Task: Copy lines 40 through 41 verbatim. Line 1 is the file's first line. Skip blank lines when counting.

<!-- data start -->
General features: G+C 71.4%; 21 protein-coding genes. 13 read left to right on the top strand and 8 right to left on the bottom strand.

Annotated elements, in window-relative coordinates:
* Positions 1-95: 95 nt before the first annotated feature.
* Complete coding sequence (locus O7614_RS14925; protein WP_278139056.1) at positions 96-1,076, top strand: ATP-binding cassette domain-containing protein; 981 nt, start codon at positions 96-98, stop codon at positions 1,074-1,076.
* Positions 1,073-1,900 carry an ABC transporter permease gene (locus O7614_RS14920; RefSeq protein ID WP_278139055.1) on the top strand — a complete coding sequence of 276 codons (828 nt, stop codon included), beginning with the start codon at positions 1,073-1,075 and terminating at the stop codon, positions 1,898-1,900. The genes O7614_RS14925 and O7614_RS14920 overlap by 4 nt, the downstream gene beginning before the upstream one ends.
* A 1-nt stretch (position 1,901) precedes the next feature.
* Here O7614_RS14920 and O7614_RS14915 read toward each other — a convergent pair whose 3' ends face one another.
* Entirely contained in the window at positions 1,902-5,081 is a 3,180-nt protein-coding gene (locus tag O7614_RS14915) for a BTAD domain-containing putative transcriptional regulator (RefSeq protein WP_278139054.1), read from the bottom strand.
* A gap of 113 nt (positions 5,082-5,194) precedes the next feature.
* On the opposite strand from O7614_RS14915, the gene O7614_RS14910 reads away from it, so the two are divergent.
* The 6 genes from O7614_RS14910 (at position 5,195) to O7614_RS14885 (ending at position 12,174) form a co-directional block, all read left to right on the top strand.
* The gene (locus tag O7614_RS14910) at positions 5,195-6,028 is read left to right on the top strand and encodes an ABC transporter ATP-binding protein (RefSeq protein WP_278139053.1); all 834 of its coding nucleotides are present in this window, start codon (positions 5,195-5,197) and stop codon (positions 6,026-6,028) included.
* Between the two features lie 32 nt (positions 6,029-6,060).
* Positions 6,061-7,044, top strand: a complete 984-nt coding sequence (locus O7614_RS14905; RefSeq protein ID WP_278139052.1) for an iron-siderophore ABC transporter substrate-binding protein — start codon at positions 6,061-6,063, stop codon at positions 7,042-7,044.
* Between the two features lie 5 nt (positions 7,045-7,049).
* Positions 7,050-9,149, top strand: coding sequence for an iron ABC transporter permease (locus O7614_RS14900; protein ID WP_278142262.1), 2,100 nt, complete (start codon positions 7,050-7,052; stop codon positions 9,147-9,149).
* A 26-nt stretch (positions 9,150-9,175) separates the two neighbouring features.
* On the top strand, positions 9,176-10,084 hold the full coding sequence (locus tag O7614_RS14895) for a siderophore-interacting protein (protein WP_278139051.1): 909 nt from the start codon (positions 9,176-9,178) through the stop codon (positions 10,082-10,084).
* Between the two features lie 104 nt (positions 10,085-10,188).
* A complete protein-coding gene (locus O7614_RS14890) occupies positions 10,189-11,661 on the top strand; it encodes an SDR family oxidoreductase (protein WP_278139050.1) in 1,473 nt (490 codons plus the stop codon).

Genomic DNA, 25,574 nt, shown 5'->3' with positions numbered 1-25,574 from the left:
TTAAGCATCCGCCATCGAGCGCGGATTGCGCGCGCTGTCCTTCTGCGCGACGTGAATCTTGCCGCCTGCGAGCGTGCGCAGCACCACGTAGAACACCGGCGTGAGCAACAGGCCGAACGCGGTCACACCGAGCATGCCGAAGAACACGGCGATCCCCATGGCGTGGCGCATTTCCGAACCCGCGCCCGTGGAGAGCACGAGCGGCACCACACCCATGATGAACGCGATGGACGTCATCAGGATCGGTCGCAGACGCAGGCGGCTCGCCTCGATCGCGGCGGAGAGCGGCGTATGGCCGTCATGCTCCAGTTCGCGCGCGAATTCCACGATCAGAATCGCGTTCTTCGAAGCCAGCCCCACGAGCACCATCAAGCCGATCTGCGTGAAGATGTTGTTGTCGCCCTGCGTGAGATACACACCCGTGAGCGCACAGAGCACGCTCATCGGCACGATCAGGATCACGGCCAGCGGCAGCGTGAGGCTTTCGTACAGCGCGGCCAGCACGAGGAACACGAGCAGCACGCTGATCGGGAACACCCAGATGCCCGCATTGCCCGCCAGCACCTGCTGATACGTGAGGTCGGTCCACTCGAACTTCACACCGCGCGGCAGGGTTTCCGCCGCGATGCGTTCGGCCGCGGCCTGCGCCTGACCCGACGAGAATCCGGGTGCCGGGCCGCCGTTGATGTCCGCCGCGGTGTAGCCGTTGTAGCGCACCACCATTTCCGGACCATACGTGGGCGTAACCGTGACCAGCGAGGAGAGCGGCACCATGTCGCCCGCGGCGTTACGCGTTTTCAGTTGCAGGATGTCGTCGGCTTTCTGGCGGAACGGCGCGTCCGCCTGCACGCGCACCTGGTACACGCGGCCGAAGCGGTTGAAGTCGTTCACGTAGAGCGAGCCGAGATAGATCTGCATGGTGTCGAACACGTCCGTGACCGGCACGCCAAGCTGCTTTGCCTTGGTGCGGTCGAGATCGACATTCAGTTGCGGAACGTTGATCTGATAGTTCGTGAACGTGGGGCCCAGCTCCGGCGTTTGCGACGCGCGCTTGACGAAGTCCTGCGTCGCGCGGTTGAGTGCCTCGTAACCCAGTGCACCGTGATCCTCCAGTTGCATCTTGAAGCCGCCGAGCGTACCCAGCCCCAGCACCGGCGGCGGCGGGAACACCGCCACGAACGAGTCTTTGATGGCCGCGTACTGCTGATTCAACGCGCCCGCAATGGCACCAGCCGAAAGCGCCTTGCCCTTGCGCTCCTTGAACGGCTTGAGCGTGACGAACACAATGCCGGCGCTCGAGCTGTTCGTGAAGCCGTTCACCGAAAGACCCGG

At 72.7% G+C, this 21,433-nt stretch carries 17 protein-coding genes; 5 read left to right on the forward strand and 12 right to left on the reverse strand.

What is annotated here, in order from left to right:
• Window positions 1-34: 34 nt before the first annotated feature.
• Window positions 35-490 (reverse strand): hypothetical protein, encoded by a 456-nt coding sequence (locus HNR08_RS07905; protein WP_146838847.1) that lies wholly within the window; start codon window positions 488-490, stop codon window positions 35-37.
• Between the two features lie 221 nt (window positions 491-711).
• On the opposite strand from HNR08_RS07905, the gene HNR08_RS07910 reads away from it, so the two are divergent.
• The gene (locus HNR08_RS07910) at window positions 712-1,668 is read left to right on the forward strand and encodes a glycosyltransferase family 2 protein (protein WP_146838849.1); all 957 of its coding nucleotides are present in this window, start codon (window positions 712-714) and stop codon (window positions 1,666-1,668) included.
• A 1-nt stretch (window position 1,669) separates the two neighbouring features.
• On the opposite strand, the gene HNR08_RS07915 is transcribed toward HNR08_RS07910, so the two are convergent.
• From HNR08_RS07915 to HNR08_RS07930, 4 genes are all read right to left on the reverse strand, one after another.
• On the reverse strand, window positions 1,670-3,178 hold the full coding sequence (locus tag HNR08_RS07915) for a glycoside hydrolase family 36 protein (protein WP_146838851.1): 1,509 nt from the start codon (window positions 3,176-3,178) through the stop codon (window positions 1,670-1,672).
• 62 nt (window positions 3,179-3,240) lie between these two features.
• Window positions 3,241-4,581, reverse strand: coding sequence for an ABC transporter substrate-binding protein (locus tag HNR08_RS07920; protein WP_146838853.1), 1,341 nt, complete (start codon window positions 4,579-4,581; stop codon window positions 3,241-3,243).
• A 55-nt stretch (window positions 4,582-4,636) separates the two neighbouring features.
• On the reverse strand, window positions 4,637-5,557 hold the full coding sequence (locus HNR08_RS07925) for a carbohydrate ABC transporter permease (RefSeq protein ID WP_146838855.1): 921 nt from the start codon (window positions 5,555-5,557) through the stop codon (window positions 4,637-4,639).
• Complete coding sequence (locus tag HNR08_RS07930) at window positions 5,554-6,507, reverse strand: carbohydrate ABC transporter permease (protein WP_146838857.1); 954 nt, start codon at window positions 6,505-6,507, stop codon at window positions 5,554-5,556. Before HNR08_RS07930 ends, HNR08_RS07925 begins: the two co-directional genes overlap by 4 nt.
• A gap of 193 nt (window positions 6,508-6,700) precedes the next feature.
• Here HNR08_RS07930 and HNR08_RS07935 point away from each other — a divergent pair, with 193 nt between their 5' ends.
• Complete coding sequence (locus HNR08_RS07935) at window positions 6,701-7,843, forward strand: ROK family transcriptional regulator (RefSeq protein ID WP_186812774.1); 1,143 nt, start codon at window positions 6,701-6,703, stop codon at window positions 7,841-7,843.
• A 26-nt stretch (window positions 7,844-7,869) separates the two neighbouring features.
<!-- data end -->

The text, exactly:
• Here HNR08_RS07930 and HNR08_RS07935 point away from each other — a divergent pair, with 193 nt between their 5' ends.
• Complete coding sequence (locus HNR08_RS07935) at window positions 6,701-7,843, forward strand: ROK family transcriptional regulator (RefSeq protein ID WP_186812774.1); 1,143 nt, start codon at window positions 6,701-6,703, stop codon at window positions 7,841-7,843.